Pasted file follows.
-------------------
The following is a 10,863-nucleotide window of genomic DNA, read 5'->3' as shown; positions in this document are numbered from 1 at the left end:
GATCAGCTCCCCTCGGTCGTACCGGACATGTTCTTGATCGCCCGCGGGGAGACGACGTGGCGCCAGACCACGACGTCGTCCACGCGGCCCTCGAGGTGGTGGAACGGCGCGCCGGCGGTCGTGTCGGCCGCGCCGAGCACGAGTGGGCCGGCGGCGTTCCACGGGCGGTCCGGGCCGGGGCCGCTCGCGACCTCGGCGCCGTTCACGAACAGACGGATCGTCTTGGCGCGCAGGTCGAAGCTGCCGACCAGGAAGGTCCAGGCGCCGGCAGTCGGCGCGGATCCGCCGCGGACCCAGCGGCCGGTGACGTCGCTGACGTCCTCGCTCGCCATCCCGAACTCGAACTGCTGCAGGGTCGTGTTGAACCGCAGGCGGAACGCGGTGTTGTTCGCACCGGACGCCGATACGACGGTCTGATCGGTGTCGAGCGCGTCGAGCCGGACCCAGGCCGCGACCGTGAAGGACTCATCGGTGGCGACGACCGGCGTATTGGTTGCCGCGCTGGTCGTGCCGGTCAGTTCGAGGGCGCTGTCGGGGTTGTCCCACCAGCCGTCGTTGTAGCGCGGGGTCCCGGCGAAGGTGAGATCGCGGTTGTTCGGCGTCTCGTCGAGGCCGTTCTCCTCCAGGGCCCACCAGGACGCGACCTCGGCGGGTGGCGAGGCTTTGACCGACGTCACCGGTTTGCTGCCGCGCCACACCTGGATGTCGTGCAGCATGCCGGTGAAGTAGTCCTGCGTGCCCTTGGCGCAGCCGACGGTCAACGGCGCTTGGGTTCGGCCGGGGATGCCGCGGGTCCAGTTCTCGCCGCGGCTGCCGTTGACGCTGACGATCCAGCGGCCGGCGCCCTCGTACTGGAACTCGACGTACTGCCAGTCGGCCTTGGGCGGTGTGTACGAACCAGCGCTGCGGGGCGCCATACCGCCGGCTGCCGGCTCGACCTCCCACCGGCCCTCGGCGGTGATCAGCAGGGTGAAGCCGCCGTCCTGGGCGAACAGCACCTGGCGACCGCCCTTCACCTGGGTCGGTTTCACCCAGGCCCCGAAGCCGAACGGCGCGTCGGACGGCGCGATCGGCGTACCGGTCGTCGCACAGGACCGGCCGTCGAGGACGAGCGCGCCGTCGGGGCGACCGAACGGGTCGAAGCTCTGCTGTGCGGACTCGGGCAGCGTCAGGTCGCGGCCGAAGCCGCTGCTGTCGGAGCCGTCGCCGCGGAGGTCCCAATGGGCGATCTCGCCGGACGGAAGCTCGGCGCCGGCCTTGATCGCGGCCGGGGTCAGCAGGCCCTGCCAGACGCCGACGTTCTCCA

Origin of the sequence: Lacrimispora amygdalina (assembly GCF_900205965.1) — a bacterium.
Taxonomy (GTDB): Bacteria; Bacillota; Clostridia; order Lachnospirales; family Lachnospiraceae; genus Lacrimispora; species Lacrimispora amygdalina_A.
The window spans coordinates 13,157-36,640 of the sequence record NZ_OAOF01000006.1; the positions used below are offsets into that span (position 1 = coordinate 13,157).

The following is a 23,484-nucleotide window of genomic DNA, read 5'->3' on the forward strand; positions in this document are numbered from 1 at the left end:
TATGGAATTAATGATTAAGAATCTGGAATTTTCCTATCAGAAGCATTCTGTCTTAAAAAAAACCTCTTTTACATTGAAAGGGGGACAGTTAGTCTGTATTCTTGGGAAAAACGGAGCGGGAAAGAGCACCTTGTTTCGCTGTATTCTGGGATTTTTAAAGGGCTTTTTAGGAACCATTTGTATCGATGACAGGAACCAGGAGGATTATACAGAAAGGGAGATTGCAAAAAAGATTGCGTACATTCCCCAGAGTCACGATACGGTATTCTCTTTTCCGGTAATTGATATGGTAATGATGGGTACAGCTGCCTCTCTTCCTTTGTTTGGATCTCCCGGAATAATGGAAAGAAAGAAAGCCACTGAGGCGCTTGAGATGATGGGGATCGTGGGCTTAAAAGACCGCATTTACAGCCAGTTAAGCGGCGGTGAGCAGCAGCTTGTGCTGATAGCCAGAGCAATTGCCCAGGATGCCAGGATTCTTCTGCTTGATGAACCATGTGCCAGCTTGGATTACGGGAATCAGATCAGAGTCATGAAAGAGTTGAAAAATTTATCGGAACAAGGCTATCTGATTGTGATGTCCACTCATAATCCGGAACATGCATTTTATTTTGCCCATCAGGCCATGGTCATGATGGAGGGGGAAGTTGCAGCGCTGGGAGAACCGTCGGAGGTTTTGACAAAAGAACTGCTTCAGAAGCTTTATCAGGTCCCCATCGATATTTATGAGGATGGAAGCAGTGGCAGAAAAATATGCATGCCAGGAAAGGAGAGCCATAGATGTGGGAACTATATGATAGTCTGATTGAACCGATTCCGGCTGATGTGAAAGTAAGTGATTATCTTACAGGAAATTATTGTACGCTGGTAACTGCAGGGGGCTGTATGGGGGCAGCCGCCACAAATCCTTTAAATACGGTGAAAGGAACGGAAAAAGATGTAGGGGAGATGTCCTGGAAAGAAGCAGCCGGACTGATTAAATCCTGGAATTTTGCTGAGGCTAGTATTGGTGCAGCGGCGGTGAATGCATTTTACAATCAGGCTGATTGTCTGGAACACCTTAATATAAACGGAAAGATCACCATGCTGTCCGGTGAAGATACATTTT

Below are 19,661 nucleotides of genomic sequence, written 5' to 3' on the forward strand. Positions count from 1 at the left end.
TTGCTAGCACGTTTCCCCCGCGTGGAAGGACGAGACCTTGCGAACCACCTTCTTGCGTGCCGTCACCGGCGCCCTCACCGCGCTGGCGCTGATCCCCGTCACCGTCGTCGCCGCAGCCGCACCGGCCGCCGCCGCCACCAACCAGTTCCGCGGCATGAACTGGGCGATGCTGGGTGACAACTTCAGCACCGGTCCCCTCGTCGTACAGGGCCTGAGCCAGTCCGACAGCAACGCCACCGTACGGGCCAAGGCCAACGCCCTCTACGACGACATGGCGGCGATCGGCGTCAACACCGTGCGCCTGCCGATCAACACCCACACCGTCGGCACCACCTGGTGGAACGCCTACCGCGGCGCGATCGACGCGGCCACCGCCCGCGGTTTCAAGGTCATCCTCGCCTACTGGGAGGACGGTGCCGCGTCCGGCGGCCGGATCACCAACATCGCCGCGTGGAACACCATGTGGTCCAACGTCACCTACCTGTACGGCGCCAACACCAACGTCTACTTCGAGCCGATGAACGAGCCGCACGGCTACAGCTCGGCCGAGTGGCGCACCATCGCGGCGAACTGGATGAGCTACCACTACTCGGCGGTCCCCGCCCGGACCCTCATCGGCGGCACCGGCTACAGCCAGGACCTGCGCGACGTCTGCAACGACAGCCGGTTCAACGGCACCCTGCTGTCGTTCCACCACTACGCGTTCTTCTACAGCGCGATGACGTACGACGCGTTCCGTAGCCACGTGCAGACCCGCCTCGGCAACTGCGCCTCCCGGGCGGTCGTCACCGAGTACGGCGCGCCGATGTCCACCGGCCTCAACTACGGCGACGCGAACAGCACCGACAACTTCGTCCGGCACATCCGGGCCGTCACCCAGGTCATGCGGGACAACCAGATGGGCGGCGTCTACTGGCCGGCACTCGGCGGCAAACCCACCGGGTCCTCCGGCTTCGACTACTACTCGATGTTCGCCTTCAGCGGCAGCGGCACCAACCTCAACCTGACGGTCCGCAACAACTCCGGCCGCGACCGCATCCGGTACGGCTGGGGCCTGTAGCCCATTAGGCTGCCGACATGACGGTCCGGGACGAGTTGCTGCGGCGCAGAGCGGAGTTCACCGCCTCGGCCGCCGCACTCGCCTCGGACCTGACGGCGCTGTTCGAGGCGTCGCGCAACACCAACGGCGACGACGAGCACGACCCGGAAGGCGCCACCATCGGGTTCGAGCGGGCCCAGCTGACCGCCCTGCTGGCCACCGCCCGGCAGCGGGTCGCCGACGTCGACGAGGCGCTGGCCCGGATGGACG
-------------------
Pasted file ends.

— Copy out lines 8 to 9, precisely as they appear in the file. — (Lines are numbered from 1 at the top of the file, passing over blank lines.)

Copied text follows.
Below are 19,661 nucleotides of genomic sequence, written 5' to 3' on the forward strand. Positions count from 1 at the left end.
TTGCTAGCACGTTTCCCCCGCGTGGAAGGACGAGACCTTGCGAACCACCTTCTTGCGTGCCGTCACCGGCGCCCTCACCGCGCTGGCGCTGATCCCCGTCACCGTCGTCGCCGCAGCCGCACCGGCCGCCGCCGCCACCAACCAGTTCCGCGGCATGAACTGGGCGATGCTGGGTGACAACTTCAGCACCGGTCCCCTCGTCGTACAGGGCCTGAGCCAGTCCGACAGCAACGCCACCGTACGGGCCAAGGCCAACGCCCTCTACGACGACATGGCGGCGATCGGCGTCAACACCGTGCGCCTGCCGATCAACACCCACACCGTCGGCACCACCTGGTGGAACGCCTACCGCGGCGCGATCGACGCGGCCACCGCCCGCGGTTTCAAGGTCATCCTCGCCTACTGGGAGGACGGTGCCGCGTCCGGCGGCCGGATCACCAACATCGCCGCGTGGAACACCATGTGGTCCAACGTCACCTACCTGTACGGCGCCAACACCAACGTCTACTTCGAGCCGATGAACGAGCCGCACGGCTACAGCTCGGCCGAGTGGCGCACCATCGCGGCGAACTGGATGAGCTACCACTACTCGGCGGTCCCCGCCCGGACCCTCATCGGCGGCACCGGCTACAGCCAGGACCTGCGCGACGTCTGCAACGACAGCCGGTTCAACGGCACCCTGCTGTCGTTCCACCACTACGCGTTCTTCTACAGCGCGATGACGTACGACGCGTTCCGTAGCCACGTGCAGACCCGCCTCGGCAACTGCGCCTCCCGGGCGGTCGTCACCGAGTACGGCGCGCCGATGTCCACCGGCCTCAACTACGGCGACGCGAACAGCACCGACAACTTCGTCCGGCACATCCGGGCCGTCACCCAGGTCATGCGGGACAACCAGATGGGCGGCGTCTACTGGCCGGCACTCGGCGGCAAACCCACCGGGTCCTCCGGCTTCGACTACTACTCGATGTTCGCCTTCAGCGGCAGCGGCACCAACCTCAACCTGACGGTCCGCAACAACTCCGGCCGCGACCGCATCCGGTACGGCTGGGGCCTGTAGCCCATTAGGCTGCCGACATGACGGTCCGGGACGAGTTGCTGCGGCGCAGAGCGGAGTTCACCGCCTCGGCCGCCGCACTCGCCTCGGACCTGACGGCGCTGTTCGAGGCGTCGCGCAACACCAACGGCGACGACGAGCACGACCCGGAAGGCGCCACCATCGGGTTCGAGCGGGCCCAGCTGACCGCCCTGCTGGCCACCGCCCGGCAGCGGGTCGCCGACGTCGACGAGGCGCTGGCCCGGATGGACG